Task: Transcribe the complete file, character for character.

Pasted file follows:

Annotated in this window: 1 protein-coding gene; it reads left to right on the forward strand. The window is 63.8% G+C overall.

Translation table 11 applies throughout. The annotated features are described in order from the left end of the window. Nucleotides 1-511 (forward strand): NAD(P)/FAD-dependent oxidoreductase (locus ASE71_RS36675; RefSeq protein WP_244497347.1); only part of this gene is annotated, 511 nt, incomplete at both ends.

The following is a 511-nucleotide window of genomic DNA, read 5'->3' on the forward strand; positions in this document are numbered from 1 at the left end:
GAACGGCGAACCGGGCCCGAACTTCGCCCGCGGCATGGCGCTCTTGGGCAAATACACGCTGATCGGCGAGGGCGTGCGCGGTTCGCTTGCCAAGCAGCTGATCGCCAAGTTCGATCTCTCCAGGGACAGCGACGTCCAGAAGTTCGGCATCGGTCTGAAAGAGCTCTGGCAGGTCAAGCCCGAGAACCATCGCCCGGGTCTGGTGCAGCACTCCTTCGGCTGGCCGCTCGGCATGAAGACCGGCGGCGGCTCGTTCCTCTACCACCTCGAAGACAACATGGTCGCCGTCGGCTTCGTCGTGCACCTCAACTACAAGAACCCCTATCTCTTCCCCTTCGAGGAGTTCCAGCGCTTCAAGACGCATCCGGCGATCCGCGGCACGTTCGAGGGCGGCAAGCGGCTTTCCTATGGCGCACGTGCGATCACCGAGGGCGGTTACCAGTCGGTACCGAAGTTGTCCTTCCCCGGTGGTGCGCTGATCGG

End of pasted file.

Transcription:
Annotated in this window: 1 protein-coding gene; it reads left to right on the forward strand. The window is 63.8% G+C overall.

Translation table 11 applies throughout. The annotated features are described in order from the left end of the window. Nucleotides 1-511 (forward strand): NAD(P)/FAD-dependent oxidoreductase (locus ASE71_RS36675; RefSeq protein WP_244497347.1); only part of this gene is annotated, 511 nt, incomplete at both ends.

The following is a 511-nucleotide window of genomic DNA, read 5'->3' on the forward strand; positions in this document are numbered from 1 at the left end:
GAACGGCGAACCGGGCCCGAACTTCGCCCGCGGCATGGCGCTCTTGGGCAAATACACGCTGATCGGCGAGGGCGTGCGCGGTTCGCTTGCCAAGCAGCTGATCGCCAAGTTCGATCTCTCCAGGGACAGCGACGTCCAGAAGTTCGGCATCGGTCTGAAAGAGCTCTGGCAGGTCAAGCCCGAGAACCATCGCCCGGGTCTGGTGCAGCACTCCTTCGGCTGGCCGCTCGGCATGAAGACCGGCGGCGGCTCGTTCCTCTACCACCTCGAAGACAACATGGTCGCCGTCGGCTTCGTCGTGCACCTCAACTACAAGAACCCCTATCTCTTCCCCTTCGAGGAGTTCCAGCGCTTCAAGACGCATCCGGCGATCCGCGGCACGTTCGAGGGCGGCAAGCGGCTTTCCTATGGCGCACGTGCGATCACCGAGGGCGGTTACCAGTCGGTACCGAAGTTGTCCTTCCCCGGTGGTGCGCTGATCGG